Loosely meaning “the way” or “the path,” Taosim originated in prehistoric China and has exerted a strong influence over Chinese thinking for ages. During China’s cultural revolution of 1966-1976, many Taoist temples were desecrated and monks sent to hard labor camps. Nonetheless, the Taoist view of historic places and memorials to the past resonate today.
Bernhard Thuersam, www.Circa1865.com
The Tao on Historic Places
“Autumn trees swept with dawn,
Look as if they’ve been lacquered,
Rooted around an old battlefield,
The mists linger here like ghosts.”
There are still places where you can walk and feel a profound gloom. Such is the case with old battlefields. People died there. The force of their determination still resonates.
You can find such places in every country. Often, no one builds anything there, even when land is dear. We say that we do not want to forget our dead. We say there should be a memorial. Others say that the disturbance there is so great that the living cannot abide with the dead.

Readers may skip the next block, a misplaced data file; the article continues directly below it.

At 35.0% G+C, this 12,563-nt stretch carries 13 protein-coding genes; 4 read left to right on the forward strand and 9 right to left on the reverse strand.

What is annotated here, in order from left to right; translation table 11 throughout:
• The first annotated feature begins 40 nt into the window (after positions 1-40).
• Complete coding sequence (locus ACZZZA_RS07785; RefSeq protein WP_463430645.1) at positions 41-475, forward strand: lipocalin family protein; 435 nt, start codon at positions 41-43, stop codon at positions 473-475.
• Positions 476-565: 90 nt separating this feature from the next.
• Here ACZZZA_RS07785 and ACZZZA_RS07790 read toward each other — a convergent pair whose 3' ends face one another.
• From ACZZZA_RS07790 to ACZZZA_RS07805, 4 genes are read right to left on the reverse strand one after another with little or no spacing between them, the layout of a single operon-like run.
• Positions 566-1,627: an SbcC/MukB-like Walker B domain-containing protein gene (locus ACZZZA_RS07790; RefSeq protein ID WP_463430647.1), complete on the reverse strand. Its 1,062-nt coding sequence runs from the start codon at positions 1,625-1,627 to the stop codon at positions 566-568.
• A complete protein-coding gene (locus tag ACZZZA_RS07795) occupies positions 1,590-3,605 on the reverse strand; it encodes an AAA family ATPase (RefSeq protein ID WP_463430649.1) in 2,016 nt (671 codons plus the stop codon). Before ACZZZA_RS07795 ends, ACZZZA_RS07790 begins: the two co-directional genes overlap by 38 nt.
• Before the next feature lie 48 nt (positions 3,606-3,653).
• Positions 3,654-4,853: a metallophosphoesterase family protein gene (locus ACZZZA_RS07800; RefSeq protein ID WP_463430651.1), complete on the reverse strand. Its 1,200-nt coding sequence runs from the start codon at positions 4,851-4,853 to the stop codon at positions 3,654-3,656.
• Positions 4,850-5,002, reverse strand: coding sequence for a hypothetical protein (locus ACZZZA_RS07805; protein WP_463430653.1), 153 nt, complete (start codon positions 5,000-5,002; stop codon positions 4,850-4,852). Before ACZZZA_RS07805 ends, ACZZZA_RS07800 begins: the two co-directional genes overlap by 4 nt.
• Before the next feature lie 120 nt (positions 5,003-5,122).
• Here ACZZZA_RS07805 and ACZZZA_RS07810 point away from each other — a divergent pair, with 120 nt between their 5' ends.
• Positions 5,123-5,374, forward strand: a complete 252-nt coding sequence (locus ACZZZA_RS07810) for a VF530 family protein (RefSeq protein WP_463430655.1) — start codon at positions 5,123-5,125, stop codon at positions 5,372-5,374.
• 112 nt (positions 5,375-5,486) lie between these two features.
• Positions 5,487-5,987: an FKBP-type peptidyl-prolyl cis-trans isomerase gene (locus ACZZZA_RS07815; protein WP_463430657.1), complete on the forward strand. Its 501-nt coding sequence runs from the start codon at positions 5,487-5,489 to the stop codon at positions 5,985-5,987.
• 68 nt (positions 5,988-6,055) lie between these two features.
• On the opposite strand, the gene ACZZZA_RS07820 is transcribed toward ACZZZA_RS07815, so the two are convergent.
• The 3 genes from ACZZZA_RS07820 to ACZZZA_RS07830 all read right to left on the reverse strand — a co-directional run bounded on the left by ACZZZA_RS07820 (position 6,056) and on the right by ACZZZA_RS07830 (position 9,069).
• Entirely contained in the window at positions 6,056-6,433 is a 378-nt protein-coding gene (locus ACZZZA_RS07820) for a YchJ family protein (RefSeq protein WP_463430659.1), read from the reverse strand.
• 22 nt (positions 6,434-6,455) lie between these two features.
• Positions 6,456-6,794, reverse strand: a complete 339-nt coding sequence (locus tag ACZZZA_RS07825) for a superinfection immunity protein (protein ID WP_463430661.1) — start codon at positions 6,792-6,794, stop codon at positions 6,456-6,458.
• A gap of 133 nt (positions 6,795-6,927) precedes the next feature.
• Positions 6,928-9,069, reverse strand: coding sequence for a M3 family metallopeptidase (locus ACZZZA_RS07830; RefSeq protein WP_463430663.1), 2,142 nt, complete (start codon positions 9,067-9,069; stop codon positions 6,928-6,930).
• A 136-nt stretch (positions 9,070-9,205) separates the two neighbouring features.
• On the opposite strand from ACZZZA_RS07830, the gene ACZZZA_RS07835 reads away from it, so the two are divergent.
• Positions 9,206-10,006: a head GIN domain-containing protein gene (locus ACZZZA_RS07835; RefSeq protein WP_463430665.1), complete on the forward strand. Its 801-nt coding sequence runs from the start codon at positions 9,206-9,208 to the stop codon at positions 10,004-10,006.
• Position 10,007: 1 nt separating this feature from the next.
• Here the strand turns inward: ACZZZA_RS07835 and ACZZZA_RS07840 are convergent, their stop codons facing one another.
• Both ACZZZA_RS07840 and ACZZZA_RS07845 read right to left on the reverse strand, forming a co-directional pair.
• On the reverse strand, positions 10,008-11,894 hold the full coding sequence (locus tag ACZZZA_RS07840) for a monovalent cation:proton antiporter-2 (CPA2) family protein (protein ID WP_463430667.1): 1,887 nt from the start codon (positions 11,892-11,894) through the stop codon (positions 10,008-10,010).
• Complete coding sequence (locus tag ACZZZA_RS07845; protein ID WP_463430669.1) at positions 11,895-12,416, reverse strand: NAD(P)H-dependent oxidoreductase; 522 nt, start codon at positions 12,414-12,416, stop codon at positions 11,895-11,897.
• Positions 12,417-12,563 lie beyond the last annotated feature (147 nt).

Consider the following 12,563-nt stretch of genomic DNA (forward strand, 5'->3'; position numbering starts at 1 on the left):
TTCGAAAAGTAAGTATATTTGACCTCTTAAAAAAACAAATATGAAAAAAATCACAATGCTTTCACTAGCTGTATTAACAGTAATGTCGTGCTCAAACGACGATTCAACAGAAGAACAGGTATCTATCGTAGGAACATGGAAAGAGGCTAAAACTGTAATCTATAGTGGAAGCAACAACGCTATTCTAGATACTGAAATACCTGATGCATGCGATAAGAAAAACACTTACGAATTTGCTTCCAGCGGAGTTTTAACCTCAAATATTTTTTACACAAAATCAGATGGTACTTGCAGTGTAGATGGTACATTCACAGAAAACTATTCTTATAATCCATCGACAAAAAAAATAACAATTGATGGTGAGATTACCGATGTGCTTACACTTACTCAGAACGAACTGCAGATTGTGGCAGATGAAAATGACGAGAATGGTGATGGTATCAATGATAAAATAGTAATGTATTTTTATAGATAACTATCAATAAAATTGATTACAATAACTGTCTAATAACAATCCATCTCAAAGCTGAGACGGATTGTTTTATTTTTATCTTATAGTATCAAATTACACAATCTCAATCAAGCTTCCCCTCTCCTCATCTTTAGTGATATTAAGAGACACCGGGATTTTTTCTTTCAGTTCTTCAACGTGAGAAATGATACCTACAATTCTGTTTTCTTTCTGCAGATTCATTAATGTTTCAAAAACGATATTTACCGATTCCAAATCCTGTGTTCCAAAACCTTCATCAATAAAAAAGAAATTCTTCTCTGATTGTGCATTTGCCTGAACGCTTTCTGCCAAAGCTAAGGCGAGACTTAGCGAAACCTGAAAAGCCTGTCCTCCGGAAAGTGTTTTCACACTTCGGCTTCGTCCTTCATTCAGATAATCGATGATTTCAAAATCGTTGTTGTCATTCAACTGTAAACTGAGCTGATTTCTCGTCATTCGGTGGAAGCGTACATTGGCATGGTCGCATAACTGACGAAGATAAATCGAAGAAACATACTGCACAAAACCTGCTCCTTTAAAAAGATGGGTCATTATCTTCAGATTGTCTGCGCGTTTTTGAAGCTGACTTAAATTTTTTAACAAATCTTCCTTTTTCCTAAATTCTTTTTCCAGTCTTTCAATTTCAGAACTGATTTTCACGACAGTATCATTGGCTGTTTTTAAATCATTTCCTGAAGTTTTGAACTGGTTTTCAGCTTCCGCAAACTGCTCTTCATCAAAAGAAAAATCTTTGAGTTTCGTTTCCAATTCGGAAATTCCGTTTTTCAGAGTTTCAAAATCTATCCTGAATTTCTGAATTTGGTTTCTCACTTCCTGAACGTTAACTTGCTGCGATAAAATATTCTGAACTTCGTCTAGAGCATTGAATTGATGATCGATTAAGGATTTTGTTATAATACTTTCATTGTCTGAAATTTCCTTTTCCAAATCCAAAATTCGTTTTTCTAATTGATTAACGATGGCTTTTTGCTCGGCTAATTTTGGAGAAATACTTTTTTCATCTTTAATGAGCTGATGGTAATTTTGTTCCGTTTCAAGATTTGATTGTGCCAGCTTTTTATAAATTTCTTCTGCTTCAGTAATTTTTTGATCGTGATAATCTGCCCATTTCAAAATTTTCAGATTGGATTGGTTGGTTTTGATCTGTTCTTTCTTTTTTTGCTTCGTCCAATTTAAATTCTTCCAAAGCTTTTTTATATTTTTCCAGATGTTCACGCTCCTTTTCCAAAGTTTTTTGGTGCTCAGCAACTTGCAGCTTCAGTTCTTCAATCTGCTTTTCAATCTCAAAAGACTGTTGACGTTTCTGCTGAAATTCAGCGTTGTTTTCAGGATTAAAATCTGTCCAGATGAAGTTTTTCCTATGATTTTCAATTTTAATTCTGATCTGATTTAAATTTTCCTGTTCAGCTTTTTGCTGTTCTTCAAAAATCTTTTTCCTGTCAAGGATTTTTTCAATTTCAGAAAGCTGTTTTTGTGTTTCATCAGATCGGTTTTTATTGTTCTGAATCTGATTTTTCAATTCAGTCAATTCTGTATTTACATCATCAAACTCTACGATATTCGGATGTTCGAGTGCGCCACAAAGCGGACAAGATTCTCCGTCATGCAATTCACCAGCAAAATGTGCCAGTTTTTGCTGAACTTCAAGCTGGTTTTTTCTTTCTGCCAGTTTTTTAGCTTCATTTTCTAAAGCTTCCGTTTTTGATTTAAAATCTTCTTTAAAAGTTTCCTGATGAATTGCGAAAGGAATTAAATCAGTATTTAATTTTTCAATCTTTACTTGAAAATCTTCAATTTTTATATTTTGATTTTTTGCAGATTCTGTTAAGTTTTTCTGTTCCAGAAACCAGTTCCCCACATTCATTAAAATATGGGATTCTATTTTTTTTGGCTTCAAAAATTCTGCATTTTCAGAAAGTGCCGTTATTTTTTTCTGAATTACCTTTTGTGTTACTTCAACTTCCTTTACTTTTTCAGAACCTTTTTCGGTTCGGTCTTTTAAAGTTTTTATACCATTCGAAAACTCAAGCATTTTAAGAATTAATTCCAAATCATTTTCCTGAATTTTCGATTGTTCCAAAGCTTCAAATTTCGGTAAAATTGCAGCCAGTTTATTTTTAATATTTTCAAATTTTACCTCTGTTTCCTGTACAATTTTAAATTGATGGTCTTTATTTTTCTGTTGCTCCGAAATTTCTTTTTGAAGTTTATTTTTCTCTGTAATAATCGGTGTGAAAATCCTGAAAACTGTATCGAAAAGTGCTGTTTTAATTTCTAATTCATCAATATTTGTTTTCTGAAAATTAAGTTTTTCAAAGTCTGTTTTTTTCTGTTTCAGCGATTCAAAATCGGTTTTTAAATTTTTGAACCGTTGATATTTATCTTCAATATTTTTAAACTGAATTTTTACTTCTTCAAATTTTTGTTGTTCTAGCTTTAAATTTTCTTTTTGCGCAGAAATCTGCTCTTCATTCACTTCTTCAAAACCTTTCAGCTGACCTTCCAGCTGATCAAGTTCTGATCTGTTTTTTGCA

History is essential to our understanding of the present. Unless we are conscious of the way in which we came to this point in time as a people, then we shall never fully be able to plan the present and the future. We need to know what roots are still alive.
We need to know how things came to be so that we can project from here. We also need to know the failures of the past so that we can avoid repeating them.
History is not always glorious. Sometimes our history is melancholy. We must accept that. This life is terrible and people do terrible things to each other. If we are to live for the sake of the good and strong, then we should have as much of a background as possible.”
(365 Tao, Daily Meditations, Deng Ming-Dao, Harper San Francisco, 1992, pg. 278)